The organiser of the annual CES tech show has blasted the UK government over failing to sufficiently support British start-ups, claiming it is a “source of embarrassment.”
The criticism came from Gary Shapiro, president and CEO of the Consumer Technology Association, with one British firm present at CES 2017 saying that Shapiro’s comments were justified.
CES is one of the biggest tech spectacles of the year, and offers the tech creators a chance to gain publicity through offering a platform from which to pitch their creations to journalists and experts. The event runs until Sunday, and is expected to have almost 180,000 participants.
Mr Shapiro said there had been an annual increase in participants, in part because of support from governments. However, he was quick to criticise the lack of support from officials in the UK.
“Britain’s been a little slow to the game honestly. We have a minister from Britain coming but there’s not a lot of activity that we’ve seen at CES. I think it’s a source of embarrassment.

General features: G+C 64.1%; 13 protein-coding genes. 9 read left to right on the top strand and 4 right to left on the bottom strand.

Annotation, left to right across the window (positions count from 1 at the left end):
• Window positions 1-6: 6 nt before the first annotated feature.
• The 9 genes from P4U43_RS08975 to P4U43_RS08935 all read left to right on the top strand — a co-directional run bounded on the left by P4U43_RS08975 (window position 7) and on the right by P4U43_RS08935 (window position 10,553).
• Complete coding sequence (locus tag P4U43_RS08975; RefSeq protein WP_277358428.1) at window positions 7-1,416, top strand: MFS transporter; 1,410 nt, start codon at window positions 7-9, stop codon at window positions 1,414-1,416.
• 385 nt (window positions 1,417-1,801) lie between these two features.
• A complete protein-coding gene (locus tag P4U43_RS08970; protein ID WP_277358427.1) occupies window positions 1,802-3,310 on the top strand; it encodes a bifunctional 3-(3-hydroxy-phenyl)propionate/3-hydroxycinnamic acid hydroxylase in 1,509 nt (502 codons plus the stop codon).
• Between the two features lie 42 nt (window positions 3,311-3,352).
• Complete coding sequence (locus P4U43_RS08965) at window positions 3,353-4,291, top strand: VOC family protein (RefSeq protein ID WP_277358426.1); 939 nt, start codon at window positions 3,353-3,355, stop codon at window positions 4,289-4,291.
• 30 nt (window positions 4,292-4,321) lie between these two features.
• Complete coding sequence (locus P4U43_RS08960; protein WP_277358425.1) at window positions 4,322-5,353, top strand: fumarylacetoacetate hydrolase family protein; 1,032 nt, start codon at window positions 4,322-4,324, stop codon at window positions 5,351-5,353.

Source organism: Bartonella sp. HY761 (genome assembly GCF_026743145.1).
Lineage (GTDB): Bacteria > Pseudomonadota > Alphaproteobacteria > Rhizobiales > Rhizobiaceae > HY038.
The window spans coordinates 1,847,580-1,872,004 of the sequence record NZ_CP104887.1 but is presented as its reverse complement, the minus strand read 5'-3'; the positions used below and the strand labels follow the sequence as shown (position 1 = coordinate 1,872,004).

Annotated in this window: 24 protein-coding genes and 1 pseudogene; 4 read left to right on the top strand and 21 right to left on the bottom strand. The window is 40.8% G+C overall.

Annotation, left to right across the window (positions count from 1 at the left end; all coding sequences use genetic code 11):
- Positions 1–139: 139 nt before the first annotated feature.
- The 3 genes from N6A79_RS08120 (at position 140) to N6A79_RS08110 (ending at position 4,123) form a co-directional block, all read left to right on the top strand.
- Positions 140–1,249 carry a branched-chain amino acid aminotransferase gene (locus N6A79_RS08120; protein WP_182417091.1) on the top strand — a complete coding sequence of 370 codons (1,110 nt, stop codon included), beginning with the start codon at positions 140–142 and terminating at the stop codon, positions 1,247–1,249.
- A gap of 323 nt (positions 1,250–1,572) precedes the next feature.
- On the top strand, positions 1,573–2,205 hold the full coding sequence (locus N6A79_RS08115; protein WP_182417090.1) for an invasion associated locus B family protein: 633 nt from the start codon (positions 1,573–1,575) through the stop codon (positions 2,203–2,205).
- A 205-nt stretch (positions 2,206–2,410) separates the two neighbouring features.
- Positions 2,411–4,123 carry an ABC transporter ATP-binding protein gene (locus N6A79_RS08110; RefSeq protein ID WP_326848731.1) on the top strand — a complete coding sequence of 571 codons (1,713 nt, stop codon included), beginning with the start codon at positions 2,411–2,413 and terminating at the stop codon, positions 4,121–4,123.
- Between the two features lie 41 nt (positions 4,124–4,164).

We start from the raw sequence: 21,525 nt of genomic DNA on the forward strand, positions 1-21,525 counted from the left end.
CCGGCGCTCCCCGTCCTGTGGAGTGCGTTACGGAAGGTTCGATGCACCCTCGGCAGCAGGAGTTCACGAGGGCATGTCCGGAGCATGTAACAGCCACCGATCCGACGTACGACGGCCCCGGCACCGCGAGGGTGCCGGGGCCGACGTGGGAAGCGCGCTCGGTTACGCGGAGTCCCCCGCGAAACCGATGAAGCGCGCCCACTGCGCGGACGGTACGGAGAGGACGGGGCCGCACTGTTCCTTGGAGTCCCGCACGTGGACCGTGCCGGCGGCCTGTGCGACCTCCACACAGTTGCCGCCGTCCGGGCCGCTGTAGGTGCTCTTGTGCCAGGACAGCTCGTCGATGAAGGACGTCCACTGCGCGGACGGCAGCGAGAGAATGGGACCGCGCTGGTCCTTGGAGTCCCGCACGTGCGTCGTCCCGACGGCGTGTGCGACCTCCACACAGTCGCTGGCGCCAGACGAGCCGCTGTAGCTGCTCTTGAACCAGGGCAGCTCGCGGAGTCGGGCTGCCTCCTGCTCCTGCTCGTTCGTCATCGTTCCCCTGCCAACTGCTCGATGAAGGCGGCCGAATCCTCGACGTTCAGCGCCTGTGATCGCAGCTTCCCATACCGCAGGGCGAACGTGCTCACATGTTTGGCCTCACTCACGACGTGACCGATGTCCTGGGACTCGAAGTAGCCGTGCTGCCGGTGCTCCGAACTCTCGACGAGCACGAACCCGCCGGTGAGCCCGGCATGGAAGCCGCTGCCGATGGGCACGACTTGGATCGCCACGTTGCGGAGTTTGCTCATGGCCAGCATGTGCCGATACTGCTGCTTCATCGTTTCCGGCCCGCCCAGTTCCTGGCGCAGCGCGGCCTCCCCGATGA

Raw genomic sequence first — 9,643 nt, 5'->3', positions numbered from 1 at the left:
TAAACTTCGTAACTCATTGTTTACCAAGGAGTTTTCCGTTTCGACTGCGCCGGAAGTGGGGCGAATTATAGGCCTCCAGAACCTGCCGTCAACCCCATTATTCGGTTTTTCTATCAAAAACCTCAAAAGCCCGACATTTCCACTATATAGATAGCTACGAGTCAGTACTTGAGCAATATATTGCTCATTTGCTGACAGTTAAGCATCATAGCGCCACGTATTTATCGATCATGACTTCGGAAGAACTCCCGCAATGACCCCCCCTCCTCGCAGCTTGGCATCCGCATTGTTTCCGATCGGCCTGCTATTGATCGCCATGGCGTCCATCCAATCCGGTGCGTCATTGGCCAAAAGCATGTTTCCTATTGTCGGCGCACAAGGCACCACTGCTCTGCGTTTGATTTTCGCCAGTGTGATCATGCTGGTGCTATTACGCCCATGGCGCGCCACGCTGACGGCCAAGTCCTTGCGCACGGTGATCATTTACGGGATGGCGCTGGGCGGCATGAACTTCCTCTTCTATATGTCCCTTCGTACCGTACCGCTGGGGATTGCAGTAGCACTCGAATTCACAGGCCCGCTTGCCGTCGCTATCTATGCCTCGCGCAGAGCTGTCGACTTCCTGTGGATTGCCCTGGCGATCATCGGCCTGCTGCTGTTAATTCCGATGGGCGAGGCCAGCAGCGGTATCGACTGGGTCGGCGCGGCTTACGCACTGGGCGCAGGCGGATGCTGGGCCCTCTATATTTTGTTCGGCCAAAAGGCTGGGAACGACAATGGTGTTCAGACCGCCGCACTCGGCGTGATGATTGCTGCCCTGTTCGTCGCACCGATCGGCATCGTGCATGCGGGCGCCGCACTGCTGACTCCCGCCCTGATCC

“When I was in London recently, I raised it with one of the ministers, and they said ‘Yeah, it’s amazing. I can get approval to go to South by Southwest [a festival in Texas], but because it’s Las Vegas, for some reason it’s frowned upon’.”
There are almost five times as many companies from France attending CES 2017 as there are from the UK, aided by strong backing from the French government.
A spokeswoman for the UK’s Department for International Trade (DIT) has defended its policies and actions. She said: “The UK continues to be a world-leader in the tech and innovation industry, and events like CES can provide UK businesses with vital contacts to build their brand abroad.
“We want to help UK businesses make the most of trade and investment opportunities including in the US, through targeted support and bespoke business matching that better maximises their presence to win vital contracts abroad.”
In response, Mr Shapiro stressed that he was not looking for subsidies for tech companies’ appearances at CES.
He explained: “Government support is not just funding, I want to make that very clear, It’s political leadership. It’s showing up. It’s a matter of [attracting] attention. We’re having the prince of the Netherlands show up, for example.
“I don’t know why the UK is not responding, because there is a tremendous amount of innovation there.